The music of King Crimson, one of the main progressive rock bands of the 70s, has never been “easy listening”. In fact, it has always been more complex than the usual progressive music in those days. And the story behind this band isn’t easy to tell as well. The band’s mastermind and only constant member is guitarist Robert Fripp. The band’s line-up changed with nearly every album from their formation in 1969 to their first breakup in 1974, ranging from a trio to a sextet, lyricists not included. They’ve returned as a quartet in 1981 and kept the same line-up until disbanding again in 1984. Ten years later, a new sextet came together, this time with double staffing: two drummers, two bass/stick players and two guitarists, hence the nickname “double trio”. But – as always – this line-up didn’t last too long.
In 1997, Fripp was confronted with a lack of creativity and split the band into five small units (called ProjeKcts) consisting of two to four “double trio” members which started working and touring on their own. During this period, live improvisations were the key to new musical ideas. This marks the beginning of The ConstruKction Of Light. When the ProjeKcts ended in 1999, King Crimson returned as a quartet in 2000, full of ideas and ready to go.
The album starts with the strangely sounding but straight-forward ProzaKc Blues. You might wonder if the song is out of tune but this is King Crimson, surprising as usual. Typical are the punching drums and strange guitar and bass lines, yet the lower pitched vocals are new but only featured on this song. The use of electronics and the heaviness are also new to the band, creating a fresh and modern sound similar to Tool or Porcupine Tree. Next comes the title track in two parts. The first is an instrumental piece with dreamy but complex guitar lines. It segues into the second part which only adds vocals. This one also comes close to the 80s sound of the band and is the album’s only “soft” song.
Into The Frying Pan begins with Pat Mastelotto’s heavy distorted drums (imitating the pan’s sizzling) and showcases the guitar power of Robert Fripp, second guitarist/singer Adrian Belew and Warr Guitar player Trey Gunn (playing the bass parts) during the whole song. This distorted wall of sound is one of the album’s best moments.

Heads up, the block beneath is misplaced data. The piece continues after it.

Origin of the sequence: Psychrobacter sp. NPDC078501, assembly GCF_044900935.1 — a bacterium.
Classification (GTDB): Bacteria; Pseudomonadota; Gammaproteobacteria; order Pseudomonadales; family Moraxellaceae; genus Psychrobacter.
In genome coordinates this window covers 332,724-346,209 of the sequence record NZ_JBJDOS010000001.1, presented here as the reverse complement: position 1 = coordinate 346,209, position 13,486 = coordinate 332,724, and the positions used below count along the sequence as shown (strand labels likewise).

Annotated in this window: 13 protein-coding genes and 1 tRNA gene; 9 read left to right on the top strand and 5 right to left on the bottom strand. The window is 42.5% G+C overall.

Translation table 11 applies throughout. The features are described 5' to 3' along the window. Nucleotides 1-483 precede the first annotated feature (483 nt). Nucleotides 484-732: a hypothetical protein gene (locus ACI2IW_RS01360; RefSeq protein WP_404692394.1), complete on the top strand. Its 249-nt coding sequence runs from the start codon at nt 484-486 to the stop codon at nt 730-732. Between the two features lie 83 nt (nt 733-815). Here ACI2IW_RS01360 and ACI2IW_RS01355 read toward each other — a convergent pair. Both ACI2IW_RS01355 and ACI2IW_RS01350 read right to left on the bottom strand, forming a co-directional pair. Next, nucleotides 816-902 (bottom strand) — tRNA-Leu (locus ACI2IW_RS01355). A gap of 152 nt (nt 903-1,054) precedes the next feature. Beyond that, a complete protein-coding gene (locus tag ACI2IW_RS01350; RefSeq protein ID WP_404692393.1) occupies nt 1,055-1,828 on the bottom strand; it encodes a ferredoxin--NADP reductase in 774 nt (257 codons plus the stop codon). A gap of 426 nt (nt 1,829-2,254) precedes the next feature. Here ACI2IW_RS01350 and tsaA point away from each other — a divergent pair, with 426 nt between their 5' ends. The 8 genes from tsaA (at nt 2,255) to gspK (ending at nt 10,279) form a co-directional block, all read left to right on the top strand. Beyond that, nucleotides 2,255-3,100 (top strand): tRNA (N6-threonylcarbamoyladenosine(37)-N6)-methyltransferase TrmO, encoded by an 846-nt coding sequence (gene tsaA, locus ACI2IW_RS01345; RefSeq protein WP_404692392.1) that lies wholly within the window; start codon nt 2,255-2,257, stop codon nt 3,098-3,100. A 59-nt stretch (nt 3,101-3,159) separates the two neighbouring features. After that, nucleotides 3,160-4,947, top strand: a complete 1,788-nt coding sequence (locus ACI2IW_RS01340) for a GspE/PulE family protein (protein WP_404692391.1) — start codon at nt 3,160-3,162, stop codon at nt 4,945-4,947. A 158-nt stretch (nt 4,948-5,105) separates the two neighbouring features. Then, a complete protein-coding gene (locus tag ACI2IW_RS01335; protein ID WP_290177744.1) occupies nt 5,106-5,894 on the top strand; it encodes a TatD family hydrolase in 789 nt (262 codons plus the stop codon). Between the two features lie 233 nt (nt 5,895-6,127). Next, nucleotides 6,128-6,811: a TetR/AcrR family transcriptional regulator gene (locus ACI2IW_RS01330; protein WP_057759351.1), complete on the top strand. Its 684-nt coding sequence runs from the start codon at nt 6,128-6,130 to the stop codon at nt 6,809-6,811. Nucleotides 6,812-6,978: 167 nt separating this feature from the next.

FraKctured is a new version of the 70s song Fracture. It’s a tour de force with many different time signatures and fast guitar lines, changing from quiet, almost sweet sounds to the full power that coined the term “King Crimson takes no prisoners”.
But it’s getting even weirder with The World’s My Oyster Soup Kitchen Floor Wax Museum, a totally crazy song full of senseless lyrics, screams, laughs and strange instrumental lines, brought to an end with a teeth-grinding solo by Fripp imitating a seemingly broken piano with his guitar synthesizer. You may assume that everyone is playing different tracks on this one.
The last King Crimson song is the 13-minute-long fourth part of Larks’ Tongues In Aspic”, a series started in 1973. This track is split into four parts itself and includes themes from the previous LTIA parts as well as a reprise of FraKctured. Maybe this one says it all: roaring guitars, almost endless soloing, many changes in time signature, heavy drumming and there even are vocals at the end. This is what King Crimson is all about.
After a minute of silence, the “bonus track” Heaven And Earth by ProjeKct X begins. Not to be confused: this still is the same line-up as before, but it is the title track taken from the corresponding ProjeKct X album. The track itself is a mix of ambient and industrial music with a fast, guitar-driven middle part.
All in all, The ConstruKction Of Light is one of the essential King Crimson albums, showcasing their technical craft and their power as well as their good songwriting. There are no flaws, even the craziness is a key element.
written by Wolfgang Merx